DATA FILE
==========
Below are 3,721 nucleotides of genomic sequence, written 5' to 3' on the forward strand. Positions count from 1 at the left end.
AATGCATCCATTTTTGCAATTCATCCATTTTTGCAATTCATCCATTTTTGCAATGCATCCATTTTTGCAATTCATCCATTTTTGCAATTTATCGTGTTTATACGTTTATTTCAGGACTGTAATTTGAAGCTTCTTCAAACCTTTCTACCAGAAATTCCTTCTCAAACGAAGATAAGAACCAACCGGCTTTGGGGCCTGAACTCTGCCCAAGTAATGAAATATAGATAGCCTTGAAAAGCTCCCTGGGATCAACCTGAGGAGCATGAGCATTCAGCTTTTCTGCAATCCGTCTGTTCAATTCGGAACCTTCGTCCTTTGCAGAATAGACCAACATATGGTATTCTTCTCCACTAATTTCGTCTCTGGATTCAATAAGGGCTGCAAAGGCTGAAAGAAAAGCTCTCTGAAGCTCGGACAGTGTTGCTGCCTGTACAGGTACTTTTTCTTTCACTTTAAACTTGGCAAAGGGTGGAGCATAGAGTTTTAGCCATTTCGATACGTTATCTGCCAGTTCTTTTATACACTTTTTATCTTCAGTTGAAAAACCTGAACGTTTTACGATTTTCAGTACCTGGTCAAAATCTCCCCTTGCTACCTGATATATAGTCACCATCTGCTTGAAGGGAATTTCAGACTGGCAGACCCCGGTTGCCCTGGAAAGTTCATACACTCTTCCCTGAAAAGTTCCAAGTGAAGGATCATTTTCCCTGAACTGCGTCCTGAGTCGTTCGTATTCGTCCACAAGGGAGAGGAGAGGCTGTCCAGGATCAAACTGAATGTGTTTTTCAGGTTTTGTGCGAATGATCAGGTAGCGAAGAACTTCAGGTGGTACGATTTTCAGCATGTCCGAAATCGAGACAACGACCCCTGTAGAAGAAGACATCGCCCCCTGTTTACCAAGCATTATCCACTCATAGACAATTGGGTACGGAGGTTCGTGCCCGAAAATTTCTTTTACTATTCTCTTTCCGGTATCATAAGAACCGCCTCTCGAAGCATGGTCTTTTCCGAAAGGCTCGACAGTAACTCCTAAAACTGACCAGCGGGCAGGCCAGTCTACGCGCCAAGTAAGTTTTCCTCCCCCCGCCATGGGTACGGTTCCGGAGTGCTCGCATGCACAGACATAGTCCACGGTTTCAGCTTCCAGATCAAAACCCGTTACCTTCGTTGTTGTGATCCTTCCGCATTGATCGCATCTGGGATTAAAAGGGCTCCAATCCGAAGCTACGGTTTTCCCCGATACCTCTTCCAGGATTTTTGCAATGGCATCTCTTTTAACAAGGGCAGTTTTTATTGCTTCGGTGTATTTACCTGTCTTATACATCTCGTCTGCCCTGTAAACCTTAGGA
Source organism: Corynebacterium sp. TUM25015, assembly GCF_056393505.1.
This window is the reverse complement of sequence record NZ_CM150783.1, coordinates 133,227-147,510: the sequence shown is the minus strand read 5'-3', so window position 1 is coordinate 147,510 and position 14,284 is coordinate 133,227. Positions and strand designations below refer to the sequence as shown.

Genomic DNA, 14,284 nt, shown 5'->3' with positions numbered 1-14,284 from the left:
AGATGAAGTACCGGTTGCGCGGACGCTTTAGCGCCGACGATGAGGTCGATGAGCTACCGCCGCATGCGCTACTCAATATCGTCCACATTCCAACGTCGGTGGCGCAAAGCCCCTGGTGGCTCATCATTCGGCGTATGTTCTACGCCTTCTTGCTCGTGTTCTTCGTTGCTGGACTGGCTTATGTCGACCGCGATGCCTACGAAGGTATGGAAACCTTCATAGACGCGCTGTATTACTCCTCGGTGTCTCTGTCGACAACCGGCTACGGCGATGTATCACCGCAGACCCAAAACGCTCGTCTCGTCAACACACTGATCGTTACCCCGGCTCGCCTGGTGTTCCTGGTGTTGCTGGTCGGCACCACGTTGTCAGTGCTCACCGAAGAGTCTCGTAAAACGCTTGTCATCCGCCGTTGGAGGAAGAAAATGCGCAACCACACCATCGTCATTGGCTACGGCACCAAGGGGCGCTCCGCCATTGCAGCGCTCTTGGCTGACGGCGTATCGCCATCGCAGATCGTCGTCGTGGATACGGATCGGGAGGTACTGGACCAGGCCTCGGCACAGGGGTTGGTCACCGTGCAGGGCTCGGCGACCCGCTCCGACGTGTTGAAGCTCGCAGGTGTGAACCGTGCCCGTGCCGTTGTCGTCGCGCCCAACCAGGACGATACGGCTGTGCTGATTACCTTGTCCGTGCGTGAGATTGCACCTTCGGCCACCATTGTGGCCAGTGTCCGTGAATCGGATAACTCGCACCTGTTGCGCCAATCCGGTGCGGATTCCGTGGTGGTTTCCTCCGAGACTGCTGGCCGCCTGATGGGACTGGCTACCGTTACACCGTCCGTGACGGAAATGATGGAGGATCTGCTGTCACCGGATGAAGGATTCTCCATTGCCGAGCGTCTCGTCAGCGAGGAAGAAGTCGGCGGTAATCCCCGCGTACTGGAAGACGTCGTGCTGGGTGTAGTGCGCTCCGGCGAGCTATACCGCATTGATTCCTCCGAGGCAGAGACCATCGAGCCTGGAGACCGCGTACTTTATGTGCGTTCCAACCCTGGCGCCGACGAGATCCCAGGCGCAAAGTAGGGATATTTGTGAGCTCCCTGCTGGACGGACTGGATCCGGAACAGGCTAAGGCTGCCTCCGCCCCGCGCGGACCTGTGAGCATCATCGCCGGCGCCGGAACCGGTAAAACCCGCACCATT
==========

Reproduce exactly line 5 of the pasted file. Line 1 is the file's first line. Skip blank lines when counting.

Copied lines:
Genomic DNA, 14,284 nt, shown 5'->3' with positions numbered 1-14,284 from the left: